Frogmore - Encyclopedia

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FROGMORE, a mansion within the royal demesne of Windsor, England, in the Home Park, r m. S.E. of Windsor Castle. It was occupied by George III.'s queen, Charlotte, and later by the duchess of Kent, mother of Queen Victoria, who died here in 1861. The mansion, a plain building facing a small lake, has in its grounds the mausoleum of the duchess of Kent and the royal mausoleum. The first is a circular building surrounded with Ionic columns and rising in a dome, a lower chamber within containing the tomb, while in the upper chamber is a statue of the duchess. There is also a bust of Princess Hohenlohe-Langenberg, half-sister of Queen Victoria; and before the entrance is a memorial erected by the queen to Lady Augusta Stanley (d. 1876), wife of Dean Stanley. The royal mausoleum, a cruciform building with a central octagonal lantern, richly adorned within with marbles and mosaics, was erected (1862-1870) by Queen Victoria over the tomb of Albert, prince consort, by whose side the queen herself was buried in 1901. There are also memorials to Princess Alice and Prince Leopold in the mausoleum. To the south of the mansion are the royal gardens and dairy.

FR0HLICH, Abraham Emanuel (1796-1865), Swiss poet, was born on the ist of February 1796 at Brugg in the canton of Aargau, where his father was a teacher. After studying theology at Zurich he became a pastor in 1817 and returned as teacher to his native town, where he lived for ten years. He was then appointed professor of the German language and literature in the cantonal school at Aarau, which post he lost, however, in the political quarrels of 1830. He afterwards obtained the post of teacher and rector of the cantonal college, and was also appointed assistant minister at the parish church. He died at Baden in Aargau on the ist of December 1865. His works are- 170 Fabeln (1825); Schweizerlieder (1827); Das Evangelium St Johannis, in Liedern (1830); Elegien an Wieg' and Sarg (1835); Die Epopoen; Ulrich Zwingli (1840); Ulrich von Hutten (1845); Auserlesene Psalmen and geistliche Lieder fiir die Evangelisch-reformirte Kirche des Cantons Aargau (1844); Ober den Kirchengesang der Protestanten (1846); Trostlieder (1852); Der Junge Deutsch-Michel (1846); Reimspriiche aus Staat, Schule, and Kirche (1820). An edition of his collected works, in 5 vols., was published at Frauenfeld in 1853. Frohlich is best known for his two heroic poems, Ulrich Zwingli and Ulrich von Hutten, and especially for his fables, which have been ranked with those of Hagedorn, Lessing and Gellert.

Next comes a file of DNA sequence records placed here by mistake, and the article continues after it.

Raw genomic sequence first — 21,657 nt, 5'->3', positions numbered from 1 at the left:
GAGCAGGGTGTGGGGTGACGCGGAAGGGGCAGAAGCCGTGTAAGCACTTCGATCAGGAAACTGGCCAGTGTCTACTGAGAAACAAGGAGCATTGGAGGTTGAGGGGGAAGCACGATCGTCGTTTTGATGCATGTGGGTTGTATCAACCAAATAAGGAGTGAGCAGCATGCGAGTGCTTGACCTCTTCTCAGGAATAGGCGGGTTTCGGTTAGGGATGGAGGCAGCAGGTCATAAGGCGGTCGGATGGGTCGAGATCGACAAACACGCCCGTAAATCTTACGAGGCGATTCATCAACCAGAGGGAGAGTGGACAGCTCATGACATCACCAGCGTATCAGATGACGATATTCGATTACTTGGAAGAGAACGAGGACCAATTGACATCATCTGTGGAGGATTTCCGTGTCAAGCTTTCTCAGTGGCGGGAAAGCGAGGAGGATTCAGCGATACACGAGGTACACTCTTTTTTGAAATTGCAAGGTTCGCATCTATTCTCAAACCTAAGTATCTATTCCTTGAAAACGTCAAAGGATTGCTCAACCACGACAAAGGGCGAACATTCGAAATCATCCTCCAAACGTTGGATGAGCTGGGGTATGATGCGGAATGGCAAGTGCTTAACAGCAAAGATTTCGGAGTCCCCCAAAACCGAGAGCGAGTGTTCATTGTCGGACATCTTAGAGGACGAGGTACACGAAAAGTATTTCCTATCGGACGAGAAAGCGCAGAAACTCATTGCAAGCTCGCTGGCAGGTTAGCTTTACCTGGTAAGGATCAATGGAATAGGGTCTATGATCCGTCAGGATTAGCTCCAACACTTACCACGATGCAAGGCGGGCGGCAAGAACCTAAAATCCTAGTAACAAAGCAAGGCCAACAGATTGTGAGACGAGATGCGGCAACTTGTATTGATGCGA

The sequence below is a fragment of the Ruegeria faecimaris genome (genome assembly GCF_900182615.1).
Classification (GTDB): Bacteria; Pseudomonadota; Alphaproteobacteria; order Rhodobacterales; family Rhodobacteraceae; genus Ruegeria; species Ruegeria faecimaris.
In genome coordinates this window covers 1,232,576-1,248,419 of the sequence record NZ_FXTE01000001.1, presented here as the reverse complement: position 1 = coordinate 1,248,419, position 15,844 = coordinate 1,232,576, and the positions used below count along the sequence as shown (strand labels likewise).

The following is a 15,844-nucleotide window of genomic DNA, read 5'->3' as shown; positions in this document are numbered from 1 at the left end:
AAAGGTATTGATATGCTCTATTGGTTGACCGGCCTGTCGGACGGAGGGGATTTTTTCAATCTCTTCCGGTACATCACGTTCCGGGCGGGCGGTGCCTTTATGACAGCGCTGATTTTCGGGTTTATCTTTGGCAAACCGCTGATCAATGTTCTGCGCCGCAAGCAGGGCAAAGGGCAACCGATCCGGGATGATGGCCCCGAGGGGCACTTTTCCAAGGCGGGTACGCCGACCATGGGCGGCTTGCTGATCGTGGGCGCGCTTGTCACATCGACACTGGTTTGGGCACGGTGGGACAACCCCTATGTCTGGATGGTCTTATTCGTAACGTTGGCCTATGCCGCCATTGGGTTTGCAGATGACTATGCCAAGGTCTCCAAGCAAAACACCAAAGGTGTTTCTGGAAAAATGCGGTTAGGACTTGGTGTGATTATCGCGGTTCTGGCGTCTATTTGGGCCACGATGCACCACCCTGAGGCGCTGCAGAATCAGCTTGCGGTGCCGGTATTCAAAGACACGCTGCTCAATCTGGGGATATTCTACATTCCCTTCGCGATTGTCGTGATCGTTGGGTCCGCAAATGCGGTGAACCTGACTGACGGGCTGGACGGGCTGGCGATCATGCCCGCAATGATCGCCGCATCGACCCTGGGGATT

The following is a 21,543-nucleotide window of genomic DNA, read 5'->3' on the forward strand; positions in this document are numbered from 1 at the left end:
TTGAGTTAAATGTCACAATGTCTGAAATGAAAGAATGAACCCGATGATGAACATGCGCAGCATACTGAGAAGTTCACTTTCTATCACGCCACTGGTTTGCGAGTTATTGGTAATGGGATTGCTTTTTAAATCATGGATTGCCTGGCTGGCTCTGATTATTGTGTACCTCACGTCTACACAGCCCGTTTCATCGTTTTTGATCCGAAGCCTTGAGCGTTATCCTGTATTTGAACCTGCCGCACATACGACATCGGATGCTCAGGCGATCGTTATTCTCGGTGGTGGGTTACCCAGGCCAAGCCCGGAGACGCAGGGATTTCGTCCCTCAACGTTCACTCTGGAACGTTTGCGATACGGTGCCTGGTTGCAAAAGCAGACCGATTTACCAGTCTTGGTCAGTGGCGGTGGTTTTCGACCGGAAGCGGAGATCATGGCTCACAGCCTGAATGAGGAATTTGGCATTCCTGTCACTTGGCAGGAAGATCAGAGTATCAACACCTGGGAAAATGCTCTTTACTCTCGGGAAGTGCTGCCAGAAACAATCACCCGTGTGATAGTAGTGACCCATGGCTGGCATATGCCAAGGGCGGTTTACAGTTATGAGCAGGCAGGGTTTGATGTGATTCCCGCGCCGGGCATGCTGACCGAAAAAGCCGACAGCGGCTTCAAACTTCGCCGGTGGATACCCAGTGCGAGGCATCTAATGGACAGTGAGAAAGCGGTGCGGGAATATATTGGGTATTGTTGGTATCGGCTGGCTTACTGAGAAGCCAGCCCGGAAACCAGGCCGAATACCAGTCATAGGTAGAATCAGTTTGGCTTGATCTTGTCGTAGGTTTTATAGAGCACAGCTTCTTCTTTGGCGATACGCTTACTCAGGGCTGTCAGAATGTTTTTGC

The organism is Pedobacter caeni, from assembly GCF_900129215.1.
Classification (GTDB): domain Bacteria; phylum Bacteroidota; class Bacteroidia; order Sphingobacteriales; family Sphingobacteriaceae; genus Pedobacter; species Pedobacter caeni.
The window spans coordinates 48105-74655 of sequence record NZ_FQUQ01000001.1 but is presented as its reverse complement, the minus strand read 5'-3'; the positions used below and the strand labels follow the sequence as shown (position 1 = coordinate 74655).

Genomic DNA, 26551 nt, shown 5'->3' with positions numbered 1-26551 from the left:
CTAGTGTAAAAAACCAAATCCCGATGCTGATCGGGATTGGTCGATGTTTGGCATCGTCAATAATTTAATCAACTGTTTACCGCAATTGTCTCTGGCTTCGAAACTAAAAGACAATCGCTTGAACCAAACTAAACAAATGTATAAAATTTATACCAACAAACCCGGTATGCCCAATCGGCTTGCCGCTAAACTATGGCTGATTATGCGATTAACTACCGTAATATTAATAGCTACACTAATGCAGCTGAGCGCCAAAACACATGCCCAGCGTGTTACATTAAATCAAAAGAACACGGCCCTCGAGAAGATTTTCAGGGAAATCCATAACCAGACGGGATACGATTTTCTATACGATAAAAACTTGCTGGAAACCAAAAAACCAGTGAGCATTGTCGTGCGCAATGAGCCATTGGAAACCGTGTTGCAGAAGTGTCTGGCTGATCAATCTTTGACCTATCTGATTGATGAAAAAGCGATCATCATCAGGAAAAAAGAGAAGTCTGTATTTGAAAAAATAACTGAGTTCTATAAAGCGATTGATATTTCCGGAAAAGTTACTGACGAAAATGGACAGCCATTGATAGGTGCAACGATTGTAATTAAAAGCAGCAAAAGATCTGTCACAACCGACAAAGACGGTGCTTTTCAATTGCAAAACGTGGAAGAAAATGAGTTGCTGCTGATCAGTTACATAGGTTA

See the Life by R. Fdsi (Zurich, 1907).

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